\begin{equation*} \begin{split} D(\gamma||\theta)&=\int \log\left(\frac{d\gamma}{d\theta}\right)d\gamma\\ &=\int \log\left(\frac{d\gamma}{d\gamma_{0}}\right)d\gamma+\log\left(\frac{d\gamma_{0}}{d\theta}\right)d\gamma\\ &=D(\gamma||\gamma_{0})+\int\left(g-\log\int e^{g}d\theta\right)d\gamma\\ &\geq \int gd\gamma-\log\int e^{g}d\theta. \end{split} \end{equation*}

Since g\in\text{BM}(\mathcal{X}) is chosen arbitrarily, taking supremum on the right hand side gives the \geq part.

Next, we prove the \leq part. Note that if g=\log\frac{d\gamma}{d\theta}, then \int gd\gamma-\log\int e^{g}d\theta=\int \log\frac{d\gamma}{d\theta}d\gamma=D(\gamma||\theta). However, this choice of g may not be in \text{BM}(\mathcal{X}), that is, \frac{d\gamma}{d\theta} may fail to be bounded or bounded away from zero. So we employ the following truncation argument. Let

    \begin{equation*} g_n=\min\{\max\{g,-n\},n\}\in\text{BM}(\mathcal{X}), \end{equation*}

so that g_n\rightarrow g as n\rightarrow\infty. Note that g_{n}1_{\{g\geq 0\}}\uparrow g1_{\{g\geq 0\}} and g_{n}1_{\{g< 0\}}\downarrow g1_{\{g< 0\}}. Thus we have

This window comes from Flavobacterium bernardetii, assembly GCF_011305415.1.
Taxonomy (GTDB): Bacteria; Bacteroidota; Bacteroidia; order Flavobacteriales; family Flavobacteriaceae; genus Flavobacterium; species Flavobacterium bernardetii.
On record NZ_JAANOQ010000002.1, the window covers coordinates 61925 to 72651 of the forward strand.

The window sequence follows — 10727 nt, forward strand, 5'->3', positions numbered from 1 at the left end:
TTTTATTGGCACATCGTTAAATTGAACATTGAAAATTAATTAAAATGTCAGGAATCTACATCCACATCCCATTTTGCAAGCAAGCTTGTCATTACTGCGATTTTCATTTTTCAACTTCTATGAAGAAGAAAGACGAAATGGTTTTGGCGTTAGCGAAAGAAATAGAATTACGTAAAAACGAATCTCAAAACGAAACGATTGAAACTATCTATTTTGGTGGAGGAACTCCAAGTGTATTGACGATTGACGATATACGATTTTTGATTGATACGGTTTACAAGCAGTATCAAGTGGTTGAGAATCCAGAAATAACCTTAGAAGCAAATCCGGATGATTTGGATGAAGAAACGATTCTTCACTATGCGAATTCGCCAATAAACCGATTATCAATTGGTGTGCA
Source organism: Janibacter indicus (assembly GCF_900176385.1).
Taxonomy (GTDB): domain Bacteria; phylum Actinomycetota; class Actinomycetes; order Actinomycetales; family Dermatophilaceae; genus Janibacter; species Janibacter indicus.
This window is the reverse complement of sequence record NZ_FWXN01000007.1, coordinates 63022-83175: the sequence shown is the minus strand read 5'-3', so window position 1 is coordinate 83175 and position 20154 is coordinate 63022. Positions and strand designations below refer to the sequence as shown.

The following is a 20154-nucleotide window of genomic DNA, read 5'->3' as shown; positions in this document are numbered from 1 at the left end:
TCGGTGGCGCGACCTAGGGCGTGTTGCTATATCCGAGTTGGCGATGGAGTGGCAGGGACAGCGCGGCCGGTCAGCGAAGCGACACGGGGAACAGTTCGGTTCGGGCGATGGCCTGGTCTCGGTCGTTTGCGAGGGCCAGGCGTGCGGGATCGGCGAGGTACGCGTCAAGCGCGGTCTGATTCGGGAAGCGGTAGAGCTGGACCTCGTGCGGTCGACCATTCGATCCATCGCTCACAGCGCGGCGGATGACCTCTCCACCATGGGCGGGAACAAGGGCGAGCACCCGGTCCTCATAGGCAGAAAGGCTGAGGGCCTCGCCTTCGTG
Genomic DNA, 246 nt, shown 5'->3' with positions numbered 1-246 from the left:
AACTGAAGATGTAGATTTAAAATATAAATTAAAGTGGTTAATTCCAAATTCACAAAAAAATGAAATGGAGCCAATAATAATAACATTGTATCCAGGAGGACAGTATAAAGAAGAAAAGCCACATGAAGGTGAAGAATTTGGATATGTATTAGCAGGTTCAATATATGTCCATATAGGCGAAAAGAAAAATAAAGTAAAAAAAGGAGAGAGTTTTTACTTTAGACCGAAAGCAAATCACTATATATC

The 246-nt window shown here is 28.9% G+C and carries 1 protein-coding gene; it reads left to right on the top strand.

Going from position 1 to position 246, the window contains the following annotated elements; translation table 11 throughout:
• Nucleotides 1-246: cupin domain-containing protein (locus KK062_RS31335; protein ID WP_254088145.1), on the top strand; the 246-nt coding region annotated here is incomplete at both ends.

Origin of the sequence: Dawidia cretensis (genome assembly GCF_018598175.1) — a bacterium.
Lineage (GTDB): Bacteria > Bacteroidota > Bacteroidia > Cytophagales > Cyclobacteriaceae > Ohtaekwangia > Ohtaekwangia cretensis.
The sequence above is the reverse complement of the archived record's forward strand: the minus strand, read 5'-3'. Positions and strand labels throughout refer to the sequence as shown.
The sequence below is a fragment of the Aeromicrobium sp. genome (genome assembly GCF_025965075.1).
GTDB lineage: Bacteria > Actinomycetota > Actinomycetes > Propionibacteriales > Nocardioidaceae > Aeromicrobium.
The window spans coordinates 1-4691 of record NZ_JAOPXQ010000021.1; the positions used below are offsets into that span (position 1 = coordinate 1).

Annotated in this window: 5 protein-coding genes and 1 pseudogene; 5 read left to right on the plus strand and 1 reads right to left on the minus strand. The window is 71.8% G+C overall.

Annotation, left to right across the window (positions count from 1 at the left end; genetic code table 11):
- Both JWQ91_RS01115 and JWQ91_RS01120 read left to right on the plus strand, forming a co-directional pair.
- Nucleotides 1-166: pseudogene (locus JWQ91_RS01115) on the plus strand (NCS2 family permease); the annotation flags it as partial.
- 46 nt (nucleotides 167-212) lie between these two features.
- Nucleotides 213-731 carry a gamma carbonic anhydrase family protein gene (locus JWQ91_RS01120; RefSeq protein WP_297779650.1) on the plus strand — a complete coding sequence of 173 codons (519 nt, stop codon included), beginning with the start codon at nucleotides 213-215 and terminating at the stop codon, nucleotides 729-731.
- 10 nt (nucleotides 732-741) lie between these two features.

\begin{equation*} \begin{split} \lim_{n\rightarrow\infty}\int e^{g_{n}}d\theta&=\lim_{n\rightarrow\infty}\left(\int e^{g_{n}}1_{\{g\geq 0\}}d\theta+\int e^{g_{n}}1_{\{g< 0\}}d\theta\right)\\ &=\lim_{n\rightarrow\infty}\left(\int e^{\min\{g,n\}}1_{\{g\geq 0\}}d\theta+\int e^{\max\{g,-n\}}1_{\{g< 0\}}d\theta\right)\\ &=\int e^{g}1_{\{g\geq 0\}}d\theta+\int e^{g}1_{\{g< 0\}}d\theta\\ &=\int e^{g}d\theta\\ &=\int \frac{d\gamma}{d\theta}d\theta\\ &=1 \end{split} \end{equation*}

by monotone convergence. On the other hand, by Fatou’s Lemma, we have

    \begin{equation*} \liminf_{n\rightarrow\infty}\int g_{n}d\gamma\geq \int gd\gamma=D(\gamma||\theta). \end{equation*}